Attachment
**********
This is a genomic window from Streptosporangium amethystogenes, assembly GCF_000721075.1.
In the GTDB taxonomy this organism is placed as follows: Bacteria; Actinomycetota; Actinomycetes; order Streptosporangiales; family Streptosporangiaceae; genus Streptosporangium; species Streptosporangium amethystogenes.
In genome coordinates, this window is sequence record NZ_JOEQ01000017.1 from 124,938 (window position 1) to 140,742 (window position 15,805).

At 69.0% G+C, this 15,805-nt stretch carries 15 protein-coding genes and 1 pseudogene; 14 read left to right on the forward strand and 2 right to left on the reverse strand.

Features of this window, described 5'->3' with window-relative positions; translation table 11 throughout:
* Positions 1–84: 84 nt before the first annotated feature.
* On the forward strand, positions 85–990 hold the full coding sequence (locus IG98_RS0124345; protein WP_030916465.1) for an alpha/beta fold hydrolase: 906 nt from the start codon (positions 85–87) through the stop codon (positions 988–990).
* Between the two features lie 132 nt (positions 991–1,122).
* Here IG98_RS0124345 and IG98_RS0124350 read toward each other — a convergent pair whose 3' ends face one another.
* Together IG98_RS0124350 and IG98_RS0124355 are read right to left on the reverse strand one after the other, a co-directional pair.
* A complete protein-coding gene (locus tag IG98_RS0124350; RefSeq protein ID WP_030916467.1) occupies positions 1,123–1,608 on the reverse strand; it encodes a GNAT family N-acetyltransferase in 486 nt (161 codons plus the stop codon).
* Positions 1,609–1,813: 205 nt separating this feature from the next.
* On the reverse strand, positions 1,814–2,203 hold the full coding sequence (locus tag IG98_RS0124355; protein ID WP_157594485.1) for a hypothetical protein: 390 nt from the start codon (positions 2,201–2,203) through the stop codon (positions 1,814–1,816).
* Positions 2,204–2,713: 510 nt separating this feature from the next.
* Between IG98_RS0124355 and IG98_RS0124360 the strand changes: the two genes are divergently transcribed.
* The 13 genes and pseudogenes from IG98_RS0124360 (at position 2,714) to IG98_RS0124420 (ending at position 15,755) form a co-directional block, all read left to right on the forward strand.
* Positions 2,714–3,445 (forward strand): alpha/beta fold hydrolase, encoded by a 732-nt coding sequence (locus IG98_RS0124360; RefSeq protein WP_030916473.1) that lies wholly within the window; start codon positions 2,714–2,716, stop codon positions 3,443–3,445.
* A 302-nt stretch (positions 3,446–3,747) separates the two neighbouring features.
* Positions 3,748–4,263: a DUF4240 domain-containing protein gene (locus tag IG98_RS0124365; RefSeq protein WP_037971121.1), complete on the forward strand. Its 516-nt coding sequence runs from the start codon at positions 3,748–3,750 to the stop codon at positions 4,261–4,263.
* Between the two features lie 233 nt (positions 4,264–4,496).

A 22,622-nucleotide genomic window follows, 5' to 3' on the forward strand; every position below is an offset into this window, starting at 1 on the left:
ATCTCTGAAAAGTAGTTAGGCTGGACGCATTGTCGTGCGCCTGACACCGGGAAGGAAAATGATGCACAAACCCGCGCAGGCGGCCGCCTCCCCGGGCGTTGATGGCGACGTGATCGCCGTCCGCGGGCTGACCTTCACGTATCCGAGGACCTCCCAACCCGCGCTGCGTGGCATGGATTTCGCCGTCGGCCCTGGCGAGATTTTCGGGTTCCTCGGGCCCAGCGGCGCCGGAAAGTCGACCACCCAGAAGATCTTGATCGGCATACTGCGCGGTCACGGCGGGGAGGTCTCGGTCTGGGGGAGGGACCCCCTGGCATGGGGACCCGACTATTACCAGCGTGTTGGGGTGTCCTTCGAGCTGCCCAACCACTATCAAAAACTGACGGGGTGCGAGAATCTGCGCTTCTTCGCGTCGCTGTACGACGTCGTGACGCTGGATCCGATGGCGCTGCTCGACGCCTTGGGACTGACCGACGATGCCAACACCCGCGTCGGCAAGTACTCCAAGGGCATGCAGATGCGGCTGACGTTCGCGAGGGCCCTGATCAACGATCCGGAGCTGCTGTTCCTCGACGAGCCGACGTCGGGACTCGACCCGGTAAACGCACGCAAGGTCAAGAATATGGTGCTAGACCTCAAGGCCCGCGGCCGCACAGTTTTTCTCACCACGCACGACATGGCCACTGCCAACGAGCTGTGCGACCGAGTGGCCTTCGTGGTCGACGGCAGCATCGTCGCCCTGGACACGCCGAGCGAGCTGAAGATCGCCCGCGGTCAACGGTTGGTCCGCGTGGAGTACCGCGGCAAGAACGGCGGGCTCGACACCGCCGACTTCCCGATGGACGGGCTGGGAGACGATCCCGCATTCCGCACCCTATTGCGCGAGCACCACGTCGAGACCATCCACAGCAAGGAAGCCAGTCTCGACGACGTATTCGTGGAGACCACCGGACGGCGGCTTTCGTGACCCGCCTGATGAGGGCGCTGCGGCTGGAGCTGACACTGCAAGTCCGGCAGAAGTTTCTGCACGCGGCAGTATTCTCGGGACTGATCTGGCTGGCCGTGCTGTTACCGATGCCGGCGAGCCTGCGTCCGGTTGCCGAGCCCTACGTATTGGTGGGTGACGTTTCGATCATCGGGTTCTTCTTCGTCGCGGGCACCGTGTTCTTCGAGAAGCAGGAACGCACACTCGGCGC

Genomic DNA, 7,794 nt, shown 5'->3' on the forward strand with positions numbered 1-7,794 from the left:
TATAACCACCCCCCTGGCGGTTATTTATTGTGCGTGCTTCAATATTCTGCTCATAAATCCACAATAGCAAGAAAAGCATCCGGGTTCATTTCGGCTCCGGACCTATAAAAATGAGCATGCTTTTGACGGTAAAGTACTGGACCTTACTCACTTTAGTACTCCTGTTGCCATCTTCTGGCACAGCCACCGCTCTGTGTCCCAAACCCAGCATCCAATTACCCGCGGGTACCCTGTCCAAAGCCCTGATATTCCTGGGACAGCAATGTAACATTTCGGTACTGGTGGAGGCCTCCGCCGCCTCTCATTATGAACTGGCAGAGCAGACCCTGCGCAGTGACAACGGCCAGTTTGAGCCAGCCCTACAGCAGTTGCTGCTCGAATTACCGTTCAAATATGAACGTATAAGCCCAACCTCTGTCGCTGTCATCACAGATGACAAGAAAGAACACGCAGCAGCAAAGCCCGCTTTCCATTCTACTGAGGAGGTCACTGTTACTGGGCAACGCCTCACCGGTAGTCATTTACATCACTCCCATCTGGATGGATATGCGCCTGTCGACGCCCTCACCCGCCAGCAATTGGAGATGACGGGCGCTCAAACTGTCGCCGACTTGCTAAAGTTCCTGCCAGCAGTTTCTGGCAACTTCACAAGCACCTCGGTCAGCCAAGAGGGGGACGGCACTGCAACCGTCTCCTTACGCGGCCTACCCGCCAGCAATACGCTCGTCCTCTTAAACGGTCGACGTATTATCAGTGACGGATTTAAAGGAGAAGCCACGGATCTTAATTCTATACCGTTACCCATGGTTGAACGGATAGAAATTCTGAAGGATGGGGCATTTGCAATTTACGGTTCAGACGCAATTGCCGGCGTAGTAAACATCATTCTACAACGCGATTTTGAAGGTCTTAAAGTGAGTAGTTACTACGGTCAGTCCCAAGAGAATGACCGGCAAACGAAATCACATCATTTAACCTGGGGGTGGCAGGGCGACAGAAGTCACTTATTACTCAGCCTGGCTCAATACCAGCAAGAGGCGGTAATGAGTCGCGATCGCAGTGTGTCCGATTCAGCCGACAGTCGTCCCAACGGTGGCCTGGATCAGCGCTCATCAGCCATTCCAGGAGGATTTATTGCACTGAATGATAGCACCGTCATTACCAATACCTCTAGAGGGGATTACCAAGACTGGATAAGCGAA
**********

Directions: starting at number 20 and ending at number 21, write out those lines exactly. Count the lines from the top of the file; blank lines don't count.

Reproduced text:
* Between the two features lie 233 nt (positions 4,264–4,496).

A 22,622-nucleotide genomic window follows, 5' to 3' on the forward strand; every position below is an offset into this window, starting at 1 on the left: